firmness, courage, foresight, and strong common-sense; but Mrs. Chisholm proved herself equal to every emergency. Here is a characteristic little anecdote, recorded by herself: "When we landed from the steamer and entered the bush, we found there was no water. I had thirty women and children in the party, all tired, hungry, and thirsty, and the children crying. Without saying a word, I sent one of my old bushmen off on horseback three miles to get enough of milk or water for the children. In the meantime some of the emigrants came up and said, in a discontented tone, 'Mrs. Chisholm, this is a pretty job. What must we do? there is no water.' I knew it would not do for them to be idle; anything was better than that in their frame of mind; so, partly judging from the locality, I said to them without hesitation, 'If you will dig here I think you will find water.' Directing the tools to be got out, they immediately set to work, and, providentially, they had not dug many feet when they came to water. This had such an exhilarating effect upon their spirits, that they instantly threw off their coats, began to dig two other fresh holes, and did not leave off till moonlight."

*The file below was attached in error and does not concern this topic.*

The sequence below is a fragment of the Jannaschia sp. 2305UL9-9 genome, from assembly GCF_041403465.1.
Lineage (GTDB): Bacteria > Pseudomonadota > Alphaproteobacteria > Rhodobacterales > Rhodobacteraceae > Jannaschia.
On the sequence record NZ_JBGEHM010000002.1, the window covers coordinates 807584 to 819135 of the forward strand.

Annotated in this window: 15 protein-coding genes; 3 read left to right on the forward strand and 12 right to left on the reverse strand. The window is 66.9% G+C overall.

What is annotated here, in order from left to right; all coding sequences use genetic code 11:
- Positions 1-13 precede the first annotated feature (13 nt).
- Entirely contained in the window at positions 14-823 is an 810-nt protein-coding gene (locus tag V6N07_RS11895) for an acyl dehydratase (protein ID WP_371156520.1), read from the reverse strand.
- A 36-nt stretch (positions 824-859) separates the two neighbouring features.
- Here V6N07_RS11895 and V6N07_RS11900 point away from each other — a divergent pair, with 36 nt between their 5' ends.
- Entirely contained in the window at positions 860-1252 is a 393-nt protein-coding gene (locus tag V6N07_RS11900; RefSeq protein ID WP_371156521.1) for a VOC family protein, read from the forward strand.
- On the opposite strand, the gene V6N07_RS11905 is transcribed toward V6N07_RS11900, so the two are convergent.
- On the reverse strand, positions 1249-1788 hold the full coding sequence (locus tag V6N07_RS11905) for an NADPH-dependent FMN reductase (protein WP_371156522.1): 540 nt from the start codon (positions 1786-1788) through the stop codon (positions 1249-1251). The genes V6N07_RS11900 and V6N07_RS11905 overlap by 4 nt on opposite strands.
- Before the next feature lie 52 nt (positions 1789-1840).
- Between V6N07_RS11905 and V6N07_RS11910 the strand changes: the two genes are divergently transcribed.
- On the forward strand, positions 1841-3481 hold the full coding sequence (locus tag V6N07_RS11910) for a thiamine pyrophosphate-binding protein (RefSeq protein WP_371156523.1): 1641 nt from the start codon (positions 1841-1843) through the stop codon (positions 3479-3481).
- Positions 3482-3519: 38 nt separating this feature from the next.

On another occasion, when in charge of a party of emigrants, she reached a river that had overflowed its banks during the night. There was but one means of crossing—a punt that had been moored to the bank on the previous night, but was now separated from the land by a hundred yards of rushing water. It was necessary that she should get her people to the other side without delay, and she was determined to do it. "Pick me up and carry me to the punt," she quietly but firmly said to the man in charge of the ferry. He was astounded at the request, but all his objections were of no avail, and, despite his declaration that